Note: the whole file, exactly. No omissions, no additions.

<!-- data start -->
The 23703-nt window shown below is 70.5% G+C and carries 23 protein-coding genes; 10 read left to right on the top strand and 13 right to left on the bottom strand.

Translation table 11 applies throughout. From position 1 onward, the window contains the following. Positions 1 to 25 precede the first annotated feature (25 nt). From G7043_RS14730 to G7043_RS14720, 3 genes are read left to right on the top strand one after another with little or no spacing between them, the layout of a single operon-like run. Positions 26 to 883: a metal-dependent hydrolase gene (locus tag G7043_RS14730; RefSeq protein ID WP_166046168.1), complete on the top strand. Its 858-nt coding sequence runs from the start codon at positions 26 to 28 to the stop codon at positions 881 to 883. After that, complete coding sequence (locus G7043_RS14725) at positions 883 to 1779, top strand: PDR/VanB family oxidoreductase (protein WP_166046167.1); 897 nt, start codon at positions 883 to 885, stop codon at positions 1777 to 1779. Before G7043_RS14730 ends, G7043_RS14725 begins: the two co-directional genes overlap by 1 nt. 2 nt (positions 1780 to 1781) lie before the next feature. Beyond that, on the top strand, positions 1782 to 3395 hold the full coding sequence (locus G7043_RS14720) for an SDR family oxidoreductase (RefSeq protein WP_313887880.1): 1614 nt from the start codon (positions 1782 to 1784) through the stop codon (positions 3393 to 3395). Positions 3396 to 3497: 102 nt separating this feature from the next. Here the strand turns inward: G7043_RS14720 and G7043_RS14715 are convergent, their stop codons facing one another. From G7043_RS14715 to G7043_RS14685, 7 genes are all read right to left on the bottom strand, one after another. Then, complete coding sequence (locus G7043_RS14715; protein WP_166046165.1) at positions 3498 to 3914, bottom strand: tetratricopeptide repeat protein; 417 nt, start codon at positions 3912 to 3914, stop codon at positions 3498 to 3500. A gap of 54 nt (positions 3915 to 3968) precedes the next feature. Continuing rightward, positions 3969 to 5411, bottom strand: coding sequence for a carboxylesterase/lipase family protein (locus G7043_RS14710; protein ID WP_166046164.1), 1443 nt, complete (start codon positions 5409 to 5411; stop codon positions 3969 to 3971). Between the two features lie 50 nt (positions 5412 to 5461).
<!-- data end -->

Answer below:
The 23703-nt window shown below is 70.5% G+C and carries 23 protein-coding genes; 10 read left to right on the top strand and 13 right to left on the bottom strand.

Translation table 11 applies throughout. From position 1 onward, the window contains the following. Positions 1 to 25 precede the first annotated feature (25 nt). From G7043_RS14730 to G7043_RS14720, 3 genes are read left to right on the top strand one after another with little or no spacing between them, the layout of a single operon-like run. Positions 26 to 883: a metal-dependent hydrolase gene (locus tag G7043_RS14730; RefSeq protein ID WP_166046168.1), complete on the top strand. Its 858-nt coding sequence runs from the start codon at positions 26 to 28 to the stop codon at positions 881 to 883. After that, complete coding sequence (locus G7043_RS14725) at positions 883 to 1779, top strand: PDR/VanB family oxidoreductase (protein WP_166046167.1); 897 nt, start codon at positions 883 to 885, stop codon at positions 1777 to 1779. Before G7043_RS14730 ends, G7043_RS14725 begins: the two co-directional genes overlap by 1 nt. 2 nt (positions 1780 to 1781) lie before the next feature. Beyond that, on the top strand, positions 1782 to 3395 hold the full coding sequence (locus G7043_RS14720) for an SDR family oxidoreductase (RefSeq protein WP_313887880.1): 1614 nt from the start codon (positions 1782 to 1784) through the stop codon (positions 3393 to 3395). Positions 3396 to 3497: 102 nt separating this feature from the next. Here the strand turns inward: G7043_RS14720 and G7043_RS14715 are convergent, their stop codons facing one another. From G7043_RS14715 to G7043_RS14685, 7 genes are all read right to left on the bottom strand, one after another. Then, complete coding sequence (locus G7043_RS14715; protein WP_166046165.1) at positions 3498 to 3914, bottom strand: tetratricopeptide repeat protein; 417 nt, start codon at positions 3912 to 3914, stop codon at positions 3498 to 3500. A gap of 54 nt (positions 3915 to 3968) precedes the next feature. Continuing rightward, positions 3969 to 5411, bottom strand: coding sequence for a carboxylesterase/lipase family protein (locus G7043_RS14710; protein ID WP_166046164.1), 1443 nt, complete (start codon positions 5409 to 5411; stop codon positions 3969 to 3971). Between the two features lie 50 nt (positions 5412 to 5461).